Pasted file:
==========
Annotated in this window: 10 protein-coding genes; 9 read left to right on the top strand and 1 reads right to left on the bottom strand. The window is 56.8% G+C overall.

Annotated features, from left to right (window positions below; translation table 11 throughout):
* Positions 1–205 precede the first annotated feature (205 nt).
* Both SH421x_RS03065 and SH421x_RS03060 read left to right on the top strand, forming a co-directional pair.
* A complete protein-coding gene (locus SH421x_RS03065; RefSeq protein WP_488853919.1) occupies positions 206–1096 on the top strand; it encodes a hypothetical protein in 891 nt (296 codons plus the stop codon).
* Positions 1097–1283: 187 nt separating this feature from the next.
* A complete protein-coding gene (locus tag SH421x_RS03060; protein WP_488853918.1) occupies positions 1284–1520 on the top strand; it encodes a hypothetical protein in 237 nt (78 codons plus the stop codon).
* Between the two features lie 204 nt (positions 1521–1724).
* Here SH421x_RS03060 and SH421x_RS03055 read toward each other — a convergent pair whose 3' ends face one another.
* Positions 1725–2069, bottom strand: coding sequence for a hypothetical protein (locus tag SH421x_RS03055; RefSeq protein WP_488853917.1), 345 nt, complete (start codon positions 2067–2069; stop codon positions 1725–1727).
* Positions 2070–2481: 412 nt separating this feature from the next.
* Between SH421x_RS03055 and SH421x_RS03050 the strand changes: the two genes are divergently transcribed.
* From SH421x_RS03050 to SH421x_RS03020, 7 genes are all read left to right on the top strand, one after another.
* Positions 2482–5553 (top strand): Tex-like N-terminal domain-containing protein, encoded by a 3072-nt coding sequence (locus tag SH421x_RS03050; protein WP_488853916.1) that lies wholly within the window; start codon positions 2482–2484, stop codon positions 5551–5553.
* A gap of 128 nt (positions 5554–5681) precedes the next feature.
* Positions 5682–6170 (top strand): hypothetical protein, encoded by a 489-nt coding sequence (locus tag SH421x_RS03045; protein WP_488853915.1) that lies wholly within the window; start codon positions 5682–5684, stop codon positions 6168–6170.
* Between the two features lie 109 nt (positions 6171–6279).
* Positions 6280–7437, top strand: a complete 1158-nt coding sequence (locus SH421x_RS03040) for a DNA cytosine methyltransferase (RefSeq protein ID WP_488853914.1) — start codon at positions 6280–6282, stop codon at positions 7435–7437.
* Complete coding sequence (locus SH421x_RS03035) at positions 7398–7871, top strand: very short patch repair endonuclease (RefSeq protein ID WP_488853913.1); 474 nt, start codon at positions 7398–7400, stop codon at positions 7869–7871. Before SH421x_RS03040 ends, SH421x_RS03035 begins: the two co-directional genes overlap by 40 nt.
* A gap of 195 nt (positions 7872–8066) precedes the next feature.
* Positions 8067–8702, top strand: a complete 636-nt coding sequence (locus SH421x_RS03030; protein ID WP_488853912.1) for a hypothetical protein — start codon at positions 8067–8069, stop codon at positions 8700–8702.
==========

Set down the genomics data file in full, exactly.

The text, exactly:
Annotated in this window: 10 protein-coding genes; 9 read left to right on the top strand and 1 reads right to left on the bottom strand. The window is 56.8% G+C overall.

Annotated features, from left to right (window positions below; translation table 11 throughout):
* Positions 1–205 precede the first annotated feature (205 nt).
* Both SH421x_RS03065 and SH421x_RS03060 read left to right on the top strand, forming a co-directional pair.
* A complete protein-coding gene (locus SH421x_RS03065; RefSeq protein WP_488853919.1) occupies positions 206–1096 on the top strand; it encodes a hypothetical protein in 891 nt (296 codons plus the stop codon).
* Positions 1097–1283: 187 nt separating this feature from the next.
* A complete protein-coding gene (locus tag SH421x_RS03060; protein WP_488853918.1) occupies positions 1284–1520 on the top strand; it encodes a hypothetical protein in 237 nt (78 codons plus the stop codon).
* Between the two features lie 204 nt (positions 1521–1724).
* Here SH421x_RS03060 and SH421x_RS03055 read toward each other — a convergent pair whose 3' ends face one another.
* Positions 1725–2069, bottom strand: coding sequence for a hypothetical protein (locus tag SH421x_RS03055; RefSeq protein WP_488853917.1), 345 nt, complete (start codon positions 2067–2069; stop codon positions 1725–1727).
* Positions 2070–2481: 412 nt separating this feature from the next.
* Between SH421x_RS03055 and SH421x_RS03050 the strand changes: the two genes are divergently transcribed.
* From SH421x_RS03050 to SH421x_RS03020, 7 genes are all read left to right on the top strand, one after another.
* Positions 2482–5553 (top strand): Tex-like N-terminal domain-containing protein, encoded by a 3072-nt coding sequence (locus tag SH421x_RS03050; protein WP_488853916.1) that lies wholly within the window; start codon positions 2482–2484, stop codon positions 5551–5553.
* A gap of 128 nt (positions 5554–5681) precedes the next feature.
* Positions 5682–6170 (top strand): hypothetical protein, encoded by a 489-nt coding sequence (locus tag SH421x_RS03045; protein WP_488853915.1) that lies wholly within the window; start codon positions 5682–5684, stop codon positions 6168–6170.
* Between the two features lie 109 nt (positions 6171–6279).
* Positions 6280–7437, top strand: a complete 1158-nt coding sequence (locus SH421x_RS03040) for a DNA cytosine methyltransferase (RefSeq protein ID WP_488853914.1) — start codon at positions 6280–6282, stop codon at positions 7435–7437.
* Complete coding sequence (locus SH421x_RS03035) at positions 7398–7871, top strand: very short patch repair endonuclease (RefSeq protein ID WP_488853913.1); 474 nt, start codon at positions 7398–7400, stop codon at positions 7869–7871. Before SH421x_RS03040 ends, SH421x_RS03035 begins: the two co-directional genes overlap by 40 nt.
* A gap of 195 nt (positions 7872–8066) precedes the next feature.
* Positions 8067–8702, top strand: a complete 636-nt coding sequence (locus SH421x_RS03030; protein ID WP_488853912.1) for a hypothetical protein — start codon at positions 8067–8069, stop codon at positions 8700–8702.